I came across this monster in a loft recently. For those who don’t know what it is, this is an uninhabited wasp nest from a previous year. As temperatures begin to rise this year as we head towards the spring and summer months we will start to see an increase in the number of wasps flying around our gardens and homes. 

The ‘Queen’ wasps hibernate over the winter to emerge in spring and, depending on the species, choose a suitable site to start the new nest. Old wasp nests from previous years are not used again. The queens start off by collecting wood which they then chew up with their saliva to make a kind of paper mache or wood pulp to begin forming a nest. They prefer dark, dry and secluded places, anywhere away from disruption. The queen then lays eggs one by one in the cells within her nest. Once these eggs hatch into larvae she feeds them with protein rich food from insects that she feeds on. These larvae eventually spin a silk cap over the top of their cell, before pupating into an adult wasp, similar to how a caterpillar turns into a butterfly. By a normal July there are enough worker wasps to take over the duty of nest building, collecting food and feeding the larvae, leaving the queen free to concentrate on egg laying.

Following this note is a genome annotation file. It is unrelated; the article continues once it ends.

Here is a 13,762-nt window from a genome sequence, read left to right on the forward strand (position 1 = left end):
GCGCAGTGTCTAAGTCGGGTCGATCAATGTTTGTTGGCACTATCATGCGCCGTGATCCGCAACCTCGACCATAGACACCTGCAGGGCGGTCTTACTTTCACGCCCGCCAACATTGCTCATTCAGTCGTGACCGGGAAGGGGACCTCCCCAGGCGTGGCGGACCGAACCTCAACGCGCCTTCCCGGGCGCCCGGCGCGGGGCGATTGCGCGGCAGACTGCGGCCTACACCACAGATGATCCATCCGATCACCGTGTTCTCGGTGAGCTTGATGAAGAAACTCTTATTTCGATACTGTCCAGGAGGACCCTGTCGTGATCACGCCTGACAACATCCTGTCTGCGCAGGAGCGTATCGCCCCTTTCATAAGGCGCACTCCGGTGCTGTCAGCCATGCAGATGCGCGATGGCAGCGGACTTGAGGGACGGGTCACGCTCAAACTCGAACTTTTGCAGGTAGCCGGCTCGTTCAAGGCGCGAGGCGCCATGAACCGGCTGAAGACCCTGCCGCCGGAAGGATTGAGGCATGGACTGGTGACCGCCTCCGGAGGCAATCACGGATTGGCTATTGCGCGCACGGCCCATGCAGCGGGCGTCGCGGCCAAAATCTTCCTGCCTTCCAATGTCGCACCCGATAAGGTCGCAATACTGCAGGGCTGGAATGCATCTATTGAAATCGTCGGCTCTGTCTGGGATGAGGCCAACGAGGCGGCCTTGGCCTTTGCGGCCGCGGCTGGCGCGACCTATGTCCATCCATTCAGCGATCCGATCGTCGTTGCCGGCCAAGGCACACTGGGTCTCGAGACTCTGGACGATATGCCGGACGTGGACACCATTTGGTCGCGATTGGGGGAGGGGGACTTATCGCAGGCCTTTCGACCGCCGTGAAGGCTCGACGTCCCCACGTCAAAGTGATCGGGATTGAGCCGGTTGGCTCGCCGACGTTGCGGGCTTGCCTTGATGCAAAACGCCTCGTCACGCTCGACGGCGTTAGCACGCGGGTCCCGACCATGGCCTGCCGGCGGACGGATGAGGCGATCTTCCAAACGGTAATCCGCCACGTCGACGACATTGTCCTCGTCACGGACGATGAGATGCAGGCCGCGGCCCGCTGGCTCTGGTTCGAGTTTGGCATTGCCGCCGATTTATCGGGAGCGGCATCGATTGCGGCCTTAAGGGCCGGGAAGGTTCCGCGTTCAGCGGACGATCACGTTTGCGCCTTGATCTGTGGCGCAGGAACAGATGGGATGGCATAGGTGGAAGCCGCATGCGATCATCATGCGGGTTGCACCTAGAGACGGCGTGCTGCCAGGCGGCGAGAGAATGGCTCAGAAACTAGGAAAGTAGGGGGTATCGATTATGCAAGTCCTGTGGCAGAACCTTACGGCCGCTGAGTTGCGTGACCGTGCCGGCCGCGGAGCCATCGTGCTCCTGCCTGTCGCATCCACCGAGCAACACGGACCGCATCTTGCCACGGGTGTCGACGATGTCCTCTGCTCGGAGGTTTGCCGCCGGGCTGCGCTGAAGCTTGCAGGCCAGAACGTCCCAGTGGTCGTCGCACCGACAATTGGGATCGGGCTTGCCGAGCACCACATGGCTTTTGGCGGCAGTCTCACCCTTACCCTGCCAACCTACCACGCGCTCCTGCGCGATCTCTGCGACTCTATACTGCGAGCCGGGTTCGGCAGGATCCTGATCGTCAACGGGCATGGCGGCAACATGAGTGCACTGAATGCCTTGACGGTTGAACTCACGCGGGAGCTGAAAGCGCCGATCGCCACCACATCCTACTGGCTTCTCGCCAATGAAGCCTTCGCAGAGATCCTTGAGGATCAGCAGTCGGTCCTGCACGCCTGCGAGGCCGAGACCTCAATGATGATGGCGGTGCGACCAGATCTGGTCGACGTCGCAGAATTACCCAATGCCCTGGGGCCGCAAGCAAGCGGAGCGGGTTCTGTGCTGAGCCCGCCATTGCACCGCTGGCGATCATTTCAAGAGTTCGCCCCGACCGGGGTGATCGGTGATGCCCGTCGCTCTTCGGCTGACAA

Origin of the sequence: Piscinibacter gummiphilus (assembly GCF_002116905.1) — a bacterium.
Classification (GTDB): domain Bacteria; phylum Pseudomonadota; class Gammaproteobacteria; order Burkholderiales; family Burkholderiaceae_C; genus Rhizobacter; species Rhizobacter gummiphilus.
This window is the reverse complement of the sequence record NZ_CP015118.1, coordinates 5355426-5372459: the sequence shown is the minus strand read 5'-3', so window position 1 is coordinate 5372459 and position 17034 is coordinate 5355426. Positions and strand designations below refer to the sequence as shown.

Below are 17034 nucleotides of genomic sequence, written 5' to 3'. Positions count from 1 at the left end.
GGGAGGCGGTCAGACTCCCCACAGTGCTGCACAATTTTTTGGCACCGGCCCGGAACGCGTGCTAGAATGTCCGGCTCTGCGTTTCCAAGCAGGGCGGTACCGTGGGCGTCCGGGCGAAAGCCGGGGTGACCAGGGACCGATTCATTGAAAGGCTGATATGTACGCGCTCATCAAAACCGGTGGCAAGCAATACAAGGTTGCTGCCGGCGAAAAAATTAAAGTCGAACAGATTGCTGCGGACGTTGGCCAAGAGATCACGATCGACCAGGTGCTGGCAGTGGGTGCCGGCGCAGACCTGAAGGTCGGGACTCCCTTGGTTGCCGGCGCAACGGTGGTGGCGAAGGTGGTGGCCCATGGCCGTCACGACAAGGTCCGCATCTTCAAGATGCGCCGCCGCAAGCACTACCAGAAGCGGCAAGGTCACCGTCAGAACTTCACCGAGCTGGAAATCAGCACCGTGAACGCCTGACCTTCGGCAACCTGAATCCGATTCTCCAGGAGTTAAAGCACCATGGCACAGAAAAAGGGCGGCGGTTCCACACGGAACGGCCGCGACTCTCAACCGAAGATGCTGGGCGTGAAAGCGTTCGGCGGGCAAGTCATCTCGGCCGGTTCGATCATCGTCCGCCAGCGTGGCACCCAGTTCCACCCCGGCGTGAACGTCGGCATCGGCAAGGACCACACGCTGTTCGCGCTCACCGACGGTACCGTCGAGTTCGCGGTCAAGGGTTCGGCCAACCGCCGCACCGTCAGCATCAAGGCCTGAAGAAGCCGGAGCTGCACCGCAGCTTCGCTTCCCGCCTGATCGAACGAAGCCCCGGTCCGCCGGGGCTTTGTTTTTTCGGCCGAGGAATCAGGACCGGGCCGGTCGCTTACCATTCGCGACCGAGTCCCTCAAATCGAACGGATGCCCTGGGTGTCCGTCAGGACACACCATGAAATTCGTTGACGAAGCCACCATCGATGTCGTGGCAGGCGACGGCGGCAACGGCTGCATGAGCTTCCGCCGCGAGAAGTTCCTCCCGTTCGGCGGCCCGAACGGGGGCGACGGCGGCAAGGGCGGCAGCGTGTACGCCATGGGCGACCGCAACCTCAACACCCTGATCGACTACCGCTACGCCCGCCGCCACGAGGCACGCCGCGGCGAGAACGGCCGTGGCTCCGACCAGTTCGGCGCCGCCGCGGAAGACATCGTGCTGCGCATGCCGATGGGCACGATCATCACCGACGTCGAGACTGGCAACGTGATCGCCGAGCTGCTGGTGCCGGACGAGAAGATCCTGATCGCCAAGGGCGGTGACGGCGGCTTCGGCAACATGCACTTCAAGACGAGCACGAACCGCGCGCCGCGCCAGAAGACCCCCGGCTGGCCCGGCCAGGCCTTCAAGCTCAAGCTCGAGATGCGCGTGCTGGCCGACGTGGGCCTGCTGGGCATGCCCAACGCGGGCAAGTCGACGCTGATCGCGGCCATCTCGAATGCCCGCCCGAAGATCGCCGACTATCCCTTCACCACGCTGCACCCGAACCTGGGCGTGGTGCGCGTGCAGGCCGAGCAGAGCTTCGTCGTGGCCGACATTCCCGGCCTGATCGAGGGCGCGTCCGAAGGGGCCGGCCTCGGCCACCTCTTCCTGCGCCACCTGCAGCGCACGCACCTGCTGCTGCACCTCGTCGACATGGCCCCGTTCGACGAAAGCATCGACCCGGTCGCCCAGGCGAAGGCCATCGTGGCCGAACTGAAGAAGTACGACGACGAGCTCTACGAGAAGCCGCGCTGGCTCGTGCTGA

Around September time and as autumn takes hold the nest has reached its maximum size and all of the larvae have pupated. The remaining worker wasps can no longer feed on the sugar solution provided by the larvae. This means they look outside of the nest for food. People often see increased interaction with wasps e.g. in beer gardens towards the end of the summer and autumn as these workers search for sugary foods, plus carbohydrates from foods such as crisps.

At Mission Pest Control we offer safe and convenient solutions to get rid of your wasp problem quickly. 

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⌨️ www.missionpestcontrol.co.uk

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